6. Pluralism of input before final decisions are made is critical. Competing advice from other perspectives must receive a full and fair hearing. This was not the case when Senator Mike Mansfield, the Senate’s leading expert on Southeast Asia, advised LBJ to give serious consideration to the North Vietnamese feelers offering to guarantee a neutral South Vietnam in return for U.S. withdrawal, for the war cannot be won with “a limited expenditure of American lives and resources somewhere commensurate with our national interests in south Viet Nam,” contrary to Robert McNamara’s insistence that the U.S. would have to expend whatever it took to ensure a communist defeat.
  7. Tolerance along with pluralism must vanquish enforced unity and its twin, repression, and cannot make situations acceptable and tolerable, such as the treatment of Buddhists by the Catholic-dominated leadership in Saigon, especially when soldiers of the Army of the Republic of Vietnam poured liquid chemicals from tear gas grenades onto the heads of praying Buddhists in Huế. Recall the iconic picture of the Buddhist monk setting himself on fire in Saigon in protest against President Diem’s policies. Recall also the almost as famous cold and cruel response of Madame Nhu, President Diệm’s sister-in-law: “I would clap hands at seeing another monk barbecue show, for one cannot be responsible for the madness of others.” In the meanwhile, U.S. Ambassador to Vietnam, David Cabot Lodge Jr., was organizing the plot with American military commanders, ARVN officers and White House backing, the overthrow of the House of Diem.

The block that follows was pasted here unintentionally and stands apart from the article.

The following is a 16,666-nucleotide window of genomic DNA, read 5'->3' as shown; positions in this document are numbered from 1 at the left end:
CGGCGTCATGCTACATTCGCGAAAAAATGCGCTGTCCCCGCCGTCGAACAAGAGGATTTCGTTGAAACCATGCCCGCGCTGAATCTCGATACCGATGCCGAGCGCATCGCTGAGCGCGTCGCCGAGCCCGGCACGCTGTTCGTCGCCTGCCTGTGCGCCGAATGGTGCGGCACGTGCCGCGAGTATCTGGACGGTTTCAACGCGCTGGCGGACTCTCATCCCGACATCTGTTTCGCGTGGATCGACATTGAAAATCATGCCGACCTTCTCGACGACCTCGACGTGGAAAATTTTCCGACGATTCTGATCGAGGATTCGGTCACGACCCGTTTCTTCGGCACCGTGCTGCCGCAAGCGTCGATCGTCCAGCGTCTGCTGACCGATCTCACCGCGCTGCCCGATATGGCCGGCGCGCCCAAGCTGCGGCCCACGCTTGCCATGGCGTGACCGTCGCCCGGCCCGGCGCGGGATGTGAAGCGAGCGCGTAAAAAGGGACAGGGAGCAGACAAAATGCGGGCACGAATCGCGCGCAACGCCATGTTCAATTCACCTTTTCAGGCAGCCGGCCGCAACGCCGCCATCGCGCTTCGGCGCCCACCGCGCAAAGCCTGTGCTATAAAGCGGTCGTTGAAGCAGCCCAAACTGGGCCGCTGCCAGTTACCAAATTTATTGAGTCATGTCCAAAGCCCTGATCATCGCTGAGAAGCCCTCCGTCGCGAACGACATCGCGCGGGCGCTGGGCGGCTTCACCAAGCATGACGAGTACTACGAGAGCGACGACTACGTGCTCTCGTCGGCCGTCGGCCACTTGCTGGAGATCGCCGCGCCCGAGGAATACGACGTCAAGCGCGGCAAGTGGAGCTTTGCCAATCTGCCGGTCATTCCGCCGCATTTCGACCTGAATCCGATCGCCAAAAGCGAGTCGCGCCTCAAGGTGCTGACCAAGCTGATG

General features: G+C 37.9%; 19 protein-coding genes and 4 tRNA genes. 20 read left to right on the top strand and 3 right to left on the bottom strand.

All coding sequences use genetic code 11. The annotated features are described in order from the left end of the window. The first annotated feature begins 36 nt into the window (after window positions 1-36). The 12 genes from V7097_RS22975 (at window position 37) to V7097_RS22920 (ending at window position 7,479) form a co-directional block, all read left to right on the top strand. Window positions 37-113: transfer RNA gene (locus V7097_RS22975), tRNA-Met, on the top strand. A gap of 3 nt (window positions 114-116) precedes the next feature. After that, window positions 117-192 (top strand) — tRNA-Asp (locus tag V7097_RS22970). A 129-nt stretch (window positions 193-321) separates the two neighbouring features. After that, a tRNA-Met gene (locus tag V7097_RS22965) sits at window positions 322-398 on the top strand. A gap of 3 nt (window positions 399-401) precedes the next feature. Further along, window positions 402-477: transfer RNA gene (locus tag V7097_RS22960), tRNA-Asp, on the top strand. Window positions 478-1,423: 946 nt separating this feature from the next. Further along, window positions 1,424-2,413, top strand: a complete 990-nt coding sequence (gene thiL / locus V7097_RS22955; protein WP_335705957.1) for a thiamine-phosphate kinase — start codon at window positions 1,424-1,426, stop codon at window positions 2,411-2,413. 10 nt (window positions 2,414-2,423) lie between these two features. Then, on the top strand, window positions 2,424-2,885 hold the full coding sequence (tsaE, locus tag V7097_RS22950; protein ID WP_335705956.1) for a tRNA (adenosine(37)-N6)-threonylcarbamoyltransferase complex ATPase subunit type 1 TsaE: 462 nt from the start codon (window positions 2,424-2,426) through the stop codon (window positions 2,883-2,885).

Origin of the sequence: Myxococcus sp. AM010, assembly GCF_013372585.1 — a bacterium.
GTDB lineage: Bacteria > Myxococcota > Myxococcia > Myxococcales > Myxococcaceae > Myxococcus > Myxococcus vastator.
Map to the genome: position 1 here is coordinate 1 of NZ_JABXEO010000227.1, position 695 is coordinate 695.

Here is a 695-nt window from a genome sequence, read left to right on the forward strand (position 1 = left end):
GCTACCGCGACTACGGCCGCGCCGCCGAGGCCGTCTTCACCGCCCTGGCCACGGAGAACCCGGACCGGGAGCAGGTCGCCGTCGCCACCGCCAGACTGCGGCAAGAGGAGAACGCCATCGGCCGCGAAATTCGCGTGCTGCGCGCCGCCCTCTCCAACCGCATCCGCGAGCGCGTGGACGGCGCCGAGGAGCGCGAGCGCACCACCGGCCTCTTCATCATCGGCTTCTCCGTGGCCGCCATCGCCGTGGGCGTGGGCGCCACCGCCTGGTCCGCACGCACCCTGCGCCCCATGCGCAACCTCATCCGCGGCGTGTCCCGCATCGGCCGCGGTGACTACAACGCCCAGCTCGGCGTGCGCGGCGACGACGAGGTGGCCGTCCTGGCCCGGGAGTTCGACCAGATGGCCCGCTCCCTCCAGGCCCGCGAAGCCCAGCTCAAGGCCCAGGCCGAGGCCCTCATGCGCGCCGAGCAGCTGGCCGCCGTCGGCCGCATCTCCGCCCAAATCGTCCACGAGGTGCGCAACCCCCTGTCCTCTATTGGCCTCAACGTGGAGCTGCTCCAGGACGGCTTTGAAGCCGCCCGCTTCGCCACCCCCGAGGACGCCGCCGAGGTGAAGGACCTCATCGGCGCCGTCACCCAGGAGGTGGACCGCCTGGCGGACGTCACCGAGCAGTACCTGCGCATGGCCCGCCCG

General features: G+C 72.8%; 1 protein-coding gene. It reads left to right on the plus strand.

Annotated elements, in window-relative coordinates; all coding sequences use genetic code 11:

8. Ensure your allies and alleged friends treat other allies and friends with the respect they deserve, in contrast with the way the Saigon Military Dictatorship treated the Montagnards (disarming the very civil self-defence forces the Americans had armed and trained, thereby undermining Operation Buan Enao. (This bears parallels with Erdogan’s Turkey bombing America’s armed and trained (and most effective) Kurdish forces, the Peshmerga, in Iraq.)